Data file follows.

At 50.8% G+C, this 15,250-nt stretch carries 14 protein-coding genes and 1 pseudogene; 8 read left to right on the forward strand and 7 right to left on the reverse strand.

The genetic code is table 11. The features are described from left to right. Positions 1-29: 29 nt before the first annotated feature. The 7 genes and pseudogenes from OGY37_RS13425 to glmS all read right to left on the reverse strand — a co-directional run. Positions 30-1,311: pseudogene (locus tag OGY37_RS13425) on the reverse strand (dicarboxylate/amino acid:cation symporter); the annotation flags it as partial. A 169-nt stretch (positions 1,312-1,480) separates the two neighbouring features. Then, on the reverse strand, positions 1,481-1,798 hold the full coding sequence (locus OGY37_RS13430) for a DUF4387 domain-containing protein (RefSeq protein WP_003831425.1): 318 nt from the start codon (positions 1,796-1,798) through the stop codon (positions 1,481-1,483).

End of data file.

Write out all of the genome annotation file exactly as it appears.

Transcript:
At 50.8% G+C, this 15,250-nt stretch carries 14 protein-coding genes and 1 pseudogene; 8 read left to right on the forward strand and 7 right to left on the reverse strand.

The genetic code is table 11. The features are described from left to right. Positions 1-29: 29 nt before the first annotated feature. The 7 genes and pseudogenes from OGY37_RS13425 to glmS all read right to left on the reverse strand — a co-directional run. Positions 30-1,311: pseudogene (locus tag OGY37_RS13425) on the reverse strand (dicarboxylate/amino acid:cation symporter); the annotation flags it as partial. A 169-nt stretch (positions 1,312-1,480) separates the two neighbouring features. Then, on the reverse strand, positions 1,481-1,798 hold the full coding sequence (locus OGY37_RS13430) for a DUF4387 domain-containing protein (RefSeq protein WP_003831425.1): 318 nt from the start codon (positions 1,796-1,798) through the stop codon (positions 1,481-1,483).